You know, that conversation — the one about how rankings matter, but not as much as they used to; the one about how personalization and geo-targeting are dominating the search results; the one about how everybody sees a different set of results. Give them the lowdown so they understand that rankings are not the goal. Growing the business is.
Lay Out A Timeline Of The Future
To really get ahead of the expectation issue, it’s a good idea to lay out a timeline for both deliverables and expected results. This should definitely be done once the client signs a contract; but, it’s probably a good idea to issue this timeline as early in the sales process as possible. With our clients, we break things down into phases. We outline exactly what we’ll be delivering in each phase, how long each phase lasts, and what the client can expect in terms of results.
It helps that we start the conversation with potential clients by talking about their goals (which is just a more passive word for “expectations”). By understanding their goals, we are able to create a Web marketing campaign designed specifically to help them achieve those goals, assuming their budget matches their desires.
By getting so specific with the goals and the deliverables needed to achieve them, our clients have a good understanding of what’s going on with their campaign and what kind of results will be seen as it progresses.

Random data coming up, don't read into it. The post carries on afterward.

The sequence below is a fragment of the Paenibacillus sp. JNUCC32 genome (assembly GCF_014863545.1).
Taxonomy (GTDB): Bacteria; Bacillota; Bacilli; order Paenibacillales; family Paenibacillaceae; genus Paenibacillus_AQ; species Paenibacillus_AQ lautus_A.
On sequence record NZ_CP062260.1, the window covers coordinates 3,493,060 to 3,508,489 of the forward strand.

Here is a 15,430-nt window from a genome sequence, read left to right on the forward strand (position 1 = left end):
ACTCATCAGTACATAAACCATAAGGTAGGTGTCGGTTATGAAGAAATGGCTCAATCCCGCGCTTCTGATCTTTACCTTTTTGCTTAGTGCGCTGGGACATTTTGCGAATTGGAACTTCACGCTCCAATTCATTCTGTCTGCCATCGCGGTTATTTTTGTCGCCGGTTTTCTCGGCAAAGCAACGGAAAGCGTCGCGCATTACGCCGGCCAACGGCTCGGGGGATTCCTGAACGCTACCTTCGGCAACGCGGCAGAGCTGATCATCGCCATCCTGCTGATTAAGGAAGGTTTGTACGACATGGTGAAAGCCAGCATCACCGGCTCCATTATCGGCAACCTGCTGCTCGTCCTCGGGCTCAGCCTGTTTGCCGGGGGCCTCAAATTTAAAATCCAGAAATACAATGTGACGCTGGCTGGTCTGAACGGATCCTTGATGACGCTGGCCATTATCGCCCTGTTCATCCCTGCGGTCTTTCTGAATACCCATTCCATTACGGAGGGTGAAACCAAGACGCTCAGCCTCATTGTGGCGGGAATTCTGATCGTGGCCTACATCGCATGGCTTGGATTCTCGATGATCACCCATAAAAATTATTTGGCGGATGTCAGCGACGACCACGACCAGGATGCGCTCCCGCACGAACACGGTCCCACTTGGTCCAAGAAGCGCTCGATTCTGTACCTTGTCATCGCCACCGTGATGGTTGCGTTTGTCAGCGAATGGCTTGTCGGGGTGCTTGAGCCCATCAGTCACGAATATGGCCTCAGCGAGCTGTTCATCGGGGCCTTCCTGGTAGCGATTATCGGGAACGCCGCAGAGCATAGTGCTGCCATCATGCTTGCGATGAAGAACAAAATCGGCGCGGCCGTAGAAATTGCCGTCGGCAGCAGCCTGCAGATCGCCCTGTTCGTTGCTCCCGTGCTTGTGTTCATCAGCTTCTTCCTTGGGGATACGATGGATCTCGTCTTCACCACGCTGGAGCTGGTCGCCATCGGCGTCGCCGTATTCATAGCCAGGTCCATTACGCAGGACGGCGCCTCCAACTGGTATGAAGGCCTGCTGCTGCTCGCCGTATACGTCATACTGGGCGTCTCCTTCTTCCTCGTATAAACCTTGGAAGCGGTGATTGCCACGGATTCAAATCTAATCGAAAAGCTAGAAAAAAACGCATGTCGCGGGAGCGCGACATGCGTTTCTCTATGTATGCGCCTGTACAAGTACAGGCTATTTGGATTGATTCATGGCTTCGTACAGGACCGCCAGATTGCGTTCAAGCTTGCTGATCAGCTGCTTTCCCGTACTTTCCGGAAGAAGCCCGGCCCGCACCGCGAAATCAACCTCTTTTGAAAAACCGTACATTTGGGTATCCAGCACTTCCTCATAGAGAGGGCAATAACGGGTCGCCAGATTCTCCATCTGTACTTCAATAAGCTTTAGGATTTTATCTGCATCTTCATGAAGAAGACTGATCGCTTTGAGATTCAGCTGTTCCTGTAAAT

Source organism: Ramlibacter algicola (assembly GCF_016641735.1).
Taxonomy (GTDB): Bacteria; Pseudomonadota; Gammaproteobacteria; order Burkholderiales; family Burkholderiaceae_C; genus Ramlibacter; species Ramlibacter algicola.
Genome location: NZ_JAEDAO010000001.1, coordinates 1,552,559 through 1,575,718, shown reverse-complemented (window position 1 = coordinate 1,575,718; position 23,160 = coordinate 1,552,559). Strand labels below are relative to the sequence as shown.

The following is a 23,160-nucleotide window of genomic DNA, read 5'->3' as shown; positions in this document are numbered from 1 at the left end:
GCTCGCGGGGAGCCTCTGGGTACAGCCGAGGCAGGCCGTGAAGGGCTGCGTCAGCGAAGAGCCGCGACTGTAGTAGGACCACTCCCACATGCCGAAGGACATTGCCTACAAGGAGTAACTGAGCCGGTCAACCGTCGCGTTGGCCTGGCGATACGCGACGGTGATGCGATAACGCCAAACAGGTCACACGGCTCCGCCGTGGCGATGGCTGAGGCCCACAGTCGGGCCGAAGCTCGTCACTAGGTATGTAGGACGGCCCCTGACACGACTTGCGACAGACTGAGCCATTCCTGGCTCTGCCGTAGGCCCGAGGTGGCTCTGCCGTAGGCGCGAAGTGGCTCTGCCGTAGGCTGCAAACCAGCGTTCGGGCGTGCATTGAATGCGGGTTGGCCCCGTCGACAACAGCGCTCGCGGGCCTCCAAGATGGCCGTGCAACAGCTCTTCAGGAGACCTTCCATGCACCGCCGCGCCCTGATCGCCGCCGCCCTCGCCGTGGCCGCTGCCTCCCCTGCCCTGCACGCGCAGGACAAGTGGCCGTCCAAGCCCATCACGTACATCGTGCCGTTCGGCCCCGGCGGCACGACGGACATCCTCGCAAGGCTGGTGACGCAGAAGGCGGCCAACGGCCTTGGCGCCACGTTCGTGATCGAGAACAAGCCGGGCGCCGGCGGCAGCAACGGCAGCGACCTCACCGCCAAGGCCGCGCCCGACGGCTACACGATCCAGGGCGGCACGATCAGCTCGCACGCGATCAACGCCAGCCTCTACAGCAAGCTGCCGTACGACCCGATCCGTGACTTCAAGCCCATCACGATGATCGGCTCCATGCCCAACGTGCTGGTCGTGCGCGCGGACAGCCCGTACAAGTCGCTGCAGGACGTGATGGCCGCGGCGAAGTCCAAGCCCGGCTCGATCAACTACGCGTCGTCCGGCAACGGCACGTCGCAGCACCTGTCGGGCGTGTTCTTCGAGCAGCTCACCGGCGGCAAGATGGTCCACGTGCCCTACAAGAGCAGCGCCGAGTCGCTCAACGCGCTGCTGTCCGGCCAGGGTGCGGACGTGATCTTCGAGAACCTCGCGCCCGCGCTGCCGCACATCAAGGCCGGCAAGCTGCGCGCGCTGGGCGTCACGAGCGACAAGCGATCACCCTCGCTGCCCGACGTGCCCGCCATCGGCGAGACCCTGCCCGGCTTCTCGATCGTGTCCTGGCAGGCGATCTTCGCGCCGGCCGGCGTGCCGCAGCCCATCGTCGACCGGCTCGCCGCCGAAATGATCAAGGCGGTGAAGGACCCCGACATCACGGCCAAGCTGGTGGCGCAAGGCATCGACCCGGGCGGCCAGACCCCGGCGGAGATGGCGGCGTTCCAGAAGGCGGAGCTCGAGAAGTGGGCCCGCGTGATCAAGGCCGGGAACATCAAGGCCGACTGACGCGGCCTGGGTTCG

Keep The Com Links Open
One of the biggest problems I’ve noticed over my years of performing Web marketing services is lack of client involvement. Sure, clients like to talk a good game about being involved and some of them actually are, at least for a while. But far too often, clients tend to drop out of communication range shortly after work begins. This can be a huge problem.
Not everything can be done by an SEO. There are just some things that fall outside of the scope of work and/or skill of the SEO. Many clients have their own developers, and all back-end changes must flow through them. That’s fine, so long as there is someone approving the recommendations being put forth by the SEO. When a client stops communicating, they need to understand that their results will suffer.
We’ve seen this happen time and time again. The client wants results but is negligent in providing us the feedback needed to do the job they hired us to do. Sure, we can optimize for keywords they have not approved if it comes to that; but, many times the implementation of optimization and site architecture can only be done by someone on the client’s side. This is important stuff if you want results!